Family is a micro network within the network. The family members are closely connected with each other. Most of the members are also connected to other networks external to the family. Interactions take place within the family among the members who also have interactions outside the family. So there are several edges proceed from one node of a family towards nodes within the family and nodes outside the family. The edges within a family show intimate relationship, whereas the edges connecting nodes outside the family do not necessarily show intimate relationship. This intimate relationship is a very important assumption that we have to consider so as to reduce the number of states of the social network. For example, the likelihood of a family member to conform to the family norms will be higher. Similarly, the likelihood of a person to side with a close friend will be higher. Also, the likelihood of a member of a particular group to conform to group norms will be higher. These assumptions are necessary to measure the probability of how the whole network behaves in a certain way.

Interaction takes place along the nodes. The connection of one node to the other is either direct or indirect. For example, a person’s friend is connected to the person directly; the person’s friend’s friend is connected to the person indirectly, separated by one friend or technically by one degree. Research (Stanley Milgram, 1967) shows that every person in the world is separated only by six degrees to any other person. This implies that every person is connected directly or indirectly with other persons in the network except for an isolated community whose members do not have any contact with outside world. The six degrees of separation is only an approximation. For example, if you know the targeted person then the degrees of separation is zero. If your friend knows the targeted person then the degrees of separation is one and so on. Milgram’s conclusion was if you have selected a person to be targeted at random, then the maximum degrees of separation would have been six. However, the number of degrees of separation depends upon the number of critical nodes in the network in question. We will discuss about critical nodes later. So, connectivity is more or less a social reality. The question is whether this connectivity can be used as a tool to study social phenomena? If the answer is affirmative, then where can we apply this tool?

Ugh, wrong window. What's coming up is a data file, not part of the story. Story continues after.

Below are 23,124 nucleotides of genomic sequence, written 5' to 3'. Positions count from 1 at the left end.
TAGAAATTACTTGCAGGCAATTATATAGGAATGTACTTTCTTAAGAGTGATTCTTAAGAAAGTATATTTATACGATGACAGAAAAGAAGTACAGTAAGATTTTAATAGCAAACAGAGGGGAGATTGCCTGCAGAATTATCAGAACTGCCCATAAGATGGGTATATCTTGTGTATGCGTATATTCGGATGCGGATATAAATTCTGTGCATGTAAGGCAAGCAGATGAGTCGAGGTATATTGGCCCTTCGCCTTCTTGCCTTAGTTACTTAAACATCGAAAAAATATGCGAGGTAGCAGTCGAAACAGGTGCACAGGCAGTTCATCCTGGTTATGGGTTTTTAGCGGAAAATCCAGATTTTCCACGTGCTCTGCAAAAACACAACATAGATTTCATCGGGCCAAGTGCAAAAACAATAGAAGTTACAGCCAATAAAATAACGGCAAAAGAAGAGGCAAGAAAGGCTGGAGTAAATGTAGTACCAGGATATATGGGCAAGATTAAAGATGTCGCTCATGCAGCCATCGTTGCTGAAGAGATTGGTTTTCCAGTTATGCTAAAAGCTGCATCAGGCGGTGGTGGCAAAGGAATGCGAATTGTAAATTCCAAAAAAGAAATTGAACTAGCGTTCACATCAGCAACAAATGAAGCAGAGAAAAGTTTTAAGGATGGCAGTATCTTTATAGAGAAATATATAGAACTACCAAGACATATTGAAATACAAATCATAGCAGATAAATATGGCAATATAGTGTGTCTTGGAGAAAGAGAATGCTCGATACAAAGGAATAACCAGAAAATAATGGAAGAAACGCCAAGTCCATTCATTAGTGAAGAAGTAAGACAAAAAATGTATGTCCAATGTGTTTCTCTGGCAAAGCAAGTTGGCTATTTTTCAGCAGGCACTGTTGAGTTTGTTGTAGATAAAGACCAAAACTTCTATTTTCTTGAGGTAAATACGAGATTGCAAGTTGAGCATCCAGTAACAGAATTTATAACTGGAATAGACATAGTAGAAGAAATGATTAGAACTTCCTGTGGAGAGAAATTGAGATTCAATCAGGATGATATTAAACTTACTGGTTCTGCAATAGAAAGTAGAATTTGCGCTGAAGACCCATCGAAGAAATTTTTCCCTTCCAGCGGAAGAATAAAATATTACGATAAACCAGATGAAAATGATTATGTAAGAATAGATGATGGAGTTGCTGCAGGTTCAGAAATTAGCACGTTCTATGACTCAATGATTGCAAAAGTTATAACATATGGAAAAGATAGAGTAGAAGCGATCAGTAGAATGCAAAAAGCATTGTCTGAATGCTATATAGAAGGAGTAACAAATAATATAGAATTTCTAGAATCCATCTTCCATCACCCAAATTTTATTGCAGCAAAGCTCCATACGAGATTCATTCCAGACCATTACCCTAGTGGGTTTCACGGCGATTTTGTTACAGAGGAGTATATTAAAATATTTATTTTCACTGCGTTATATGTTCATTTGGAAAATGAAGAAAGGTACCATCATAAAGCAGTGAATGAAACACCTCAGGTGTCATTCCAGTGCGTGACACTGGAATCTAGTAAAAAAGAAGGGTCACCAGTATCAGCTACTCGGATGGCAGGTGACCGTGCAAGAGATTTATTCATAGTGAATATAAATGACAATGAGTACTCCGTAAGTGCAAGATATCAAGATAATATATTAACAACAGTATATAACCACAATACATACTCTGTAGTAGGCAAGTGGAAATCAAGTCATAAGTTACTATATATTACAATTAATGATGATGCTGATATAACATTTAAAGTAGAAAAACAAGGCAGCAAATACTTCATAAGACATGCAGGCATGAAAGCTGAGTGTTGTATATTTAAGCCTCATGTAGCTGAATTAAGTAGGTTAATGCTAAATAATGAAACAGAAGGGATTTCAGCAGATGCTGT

If we analyse social structure in terms of a network system, then it may be useful to understand the nature of ‘dynamism’. The state of a system at the current moment is a function of the state of the system at the previous moment and some change between the two moments. Therefore, ‘a set of actually existing relations at a given moment’ depends upon the actually existed relations at the previous moment. It implies the importance of time interval, whatever the interval may be. That means if we want to know why a particular type of social structure prevails over a society at a given point in time, then we should necessarily bring ‘historical perspective’ to the study. Change is an important ingredient of dynamic system. A change at the micro level sometimes doesn’t affect the system. But, in other occasions the system becomes chaotic. It depends upon the nature of change in time and space. What is to be noted here is, a person’s behaviour is shaped by the person’s past experiences and the present situation.

Moreover, a person in a social network is connected to different smaller networks which are dispersed widely. After all, a social network is networks within networks. But we should note that the system behaves differently with respect to a particular behaviour of different persons; it depends upon who the person is and how the person is placed in the hierarchy of the network. The network landscape is not even; it contains persons with different status and position. A person moves vertically and horizontally as well as deletes and adds connections. This brings change frequently at the micro level of the network. A person who is in power can easily influence others to follow an idea which need not be correct and a person who is not in power may not be able to influence others though the idea may be correct and good for the society. An idea doesn’t arise in a vacuum; it comes from the mind of a person. Even if an idea is correct, sometimes our society takes a lot of time to accept it. For example, it took a lot of time for our people to accept the fact that the earth is revolving around the sun and not the other way.